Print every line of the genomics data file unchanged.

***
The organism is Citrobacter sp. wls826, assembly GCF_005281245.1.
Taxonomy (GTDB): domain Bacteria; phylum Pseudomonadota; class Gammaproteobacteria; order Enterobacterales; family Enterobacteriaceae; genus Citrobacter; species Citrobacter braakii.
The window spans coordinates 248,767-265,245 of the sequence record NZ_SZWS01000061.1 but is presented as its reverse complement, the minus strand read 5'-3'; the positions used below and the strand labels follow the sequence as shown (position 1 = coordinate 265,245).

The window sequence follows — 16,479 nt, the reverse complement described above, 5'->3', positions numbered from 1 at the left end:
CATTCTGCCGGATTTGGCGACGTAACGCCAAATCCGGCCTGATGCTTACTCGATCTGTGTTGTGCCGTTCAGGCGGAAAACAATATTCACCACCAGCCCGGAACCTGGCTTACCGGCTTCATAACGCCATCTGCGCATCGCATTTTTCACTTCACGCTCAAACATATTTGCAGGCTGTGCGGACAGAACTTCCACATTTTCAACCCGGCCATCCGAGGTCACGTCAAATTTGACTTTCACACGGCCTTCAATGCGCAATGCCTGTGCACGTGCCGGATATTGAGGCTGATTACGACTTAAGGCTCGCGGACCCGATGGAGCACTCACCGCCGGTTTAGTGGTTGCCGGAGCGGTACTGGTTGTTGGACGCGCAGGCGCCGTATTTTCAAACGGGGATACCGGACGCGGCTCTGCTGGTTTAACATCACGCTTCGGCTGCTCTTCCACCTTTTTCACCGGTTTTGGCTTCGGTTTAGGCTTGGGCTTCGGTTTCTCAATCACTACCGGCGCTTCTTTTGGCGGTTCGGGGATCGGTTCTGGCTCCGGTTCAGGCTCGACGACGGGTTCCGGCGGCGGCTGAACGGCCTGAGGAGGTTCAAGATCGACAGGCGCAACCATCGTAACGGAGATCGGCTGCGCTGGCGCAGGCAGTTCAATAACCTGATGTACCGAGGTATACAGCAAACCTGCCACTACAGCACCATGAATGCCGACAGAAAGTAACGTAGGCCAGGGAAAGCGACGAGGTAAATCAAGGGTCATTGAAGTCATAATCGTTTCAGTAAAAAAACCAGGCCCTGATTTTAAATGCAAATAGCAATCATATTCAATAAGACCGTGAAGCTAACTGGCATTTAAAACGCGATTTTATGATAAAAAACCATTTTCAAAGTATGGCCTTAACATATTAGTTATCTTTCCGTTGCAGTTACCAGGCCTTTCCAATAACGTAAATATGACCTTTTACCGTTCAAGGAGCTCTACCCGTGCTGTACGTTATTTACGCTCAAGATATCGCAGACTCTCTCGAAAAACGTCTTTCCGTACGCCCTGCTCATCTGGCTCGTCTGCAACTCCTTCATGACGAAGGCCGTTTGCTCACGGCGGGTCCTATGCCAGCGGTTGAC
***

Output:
The organism is Citrobacter sp. wls826, assembly GCF_005281245.1.
Taxonomy (GTDB): domain Bacteria; phylum Pseudomonadota; class Gammaproteobacteria; order Enterobacterales; family Enterobacteriaceae; genus Citrobacter; species Citrobacter braakii.
The window spans coordinates 248,767-265,245 of the sequence record NZ_SZWS01000061.1 but is presented as its reverse complement, the minus strand read 5'-3'; the positions used below and the strand labels follow the sequence as shown (position 1 = coordinate 265,245).

The window sequence follows — 16,479 nt, the reverse complement described above, 5'->3', positions numbered from 1 at the left end:
CATTCTGCCGGATTTGGCGACGTAACGCCAAATCCGGCCTGATGCTTACTCGATCTGTGTTGTGCCGTTCAGGCGGAAAACAATATTCACCACCAGCCCGGAACCTGGCTTACCGGCTTCATAACGCCATCTGCGCATCGCATTTTTCACTTCACGCTCAAACATATTTGCAGGCTGTGCGGACAGAACTTCCACATTTTCAACCCGGCCATCCGAGGTCACGTCAAATTTGACTTTCACACGGCCTTCAATGCGCAATGCCTGTGCACGTGCCGGATATTGAGGCTGATTACGACTTAAGGCTCGCGGACCCGATGGAGCACTCACCGCCGGTTTAGTGGTTGCCGGAGCGGTACTGGTTGTTGGACGCGCAGGCGCCGTATTTTCAAACGGGGATACCGGACGCGGCTCTGCTGGTTTAACATCACGCTTCGGCTGCTCTTCCACCTTTTTCACCGGTTTTGGCTTCGGTTTAGGCTTGGGCTTCGGTTTCTCAATCACTACCGGCGCTTCTTTTGGCGGTTCGGGGATCGGTTCTGGCTCCGGTTCAGGCTCGACGACGGGTTCCGGCGGCGGCTGAACGGCCTGAGGAGGTTCAAGATCGACAGGCGCAACCATCGTAACGGAGATCGGCTGCGCTGGCGCAGGCAGTTCAATAACCTGATGTACCGAGGTATACAGCAAACCTGCCACTACAGCACCATGAATGCCGACAGAAAGTAACGTAGGCCAGGGAAAGCGACGAGGTAAATCAAGGGTCATTGAAGTCATAATCGTTTCAGTAAAAAAACCAGGCCCTGATTTTAAATGCAAATAGCAATCATATTCAATAAGACCGTGAAGCTAACTGGCATTTAAAACGCGATTTTATGATAAAAAACCATTTTCAAAGTATGGCCTTAACATATTAGTTATCTTTCCGTTGCAGTTACCAGGCCTTTCCAATAACGTAAATATGACCTTTTACCGTTCAAGGAGCTCTACCCGTGCTGTACGTTATTTACGCTCAAGATATCGCAGACTCTCTCGAAAAACGTCTTTCCGTACGCCCTGCTCATCTGGCTCGTCTGCAACTCCTTCATGACGAAGGCCGTTTGCTCACGGCGGGTCCTATGCCAGCGGTTGAC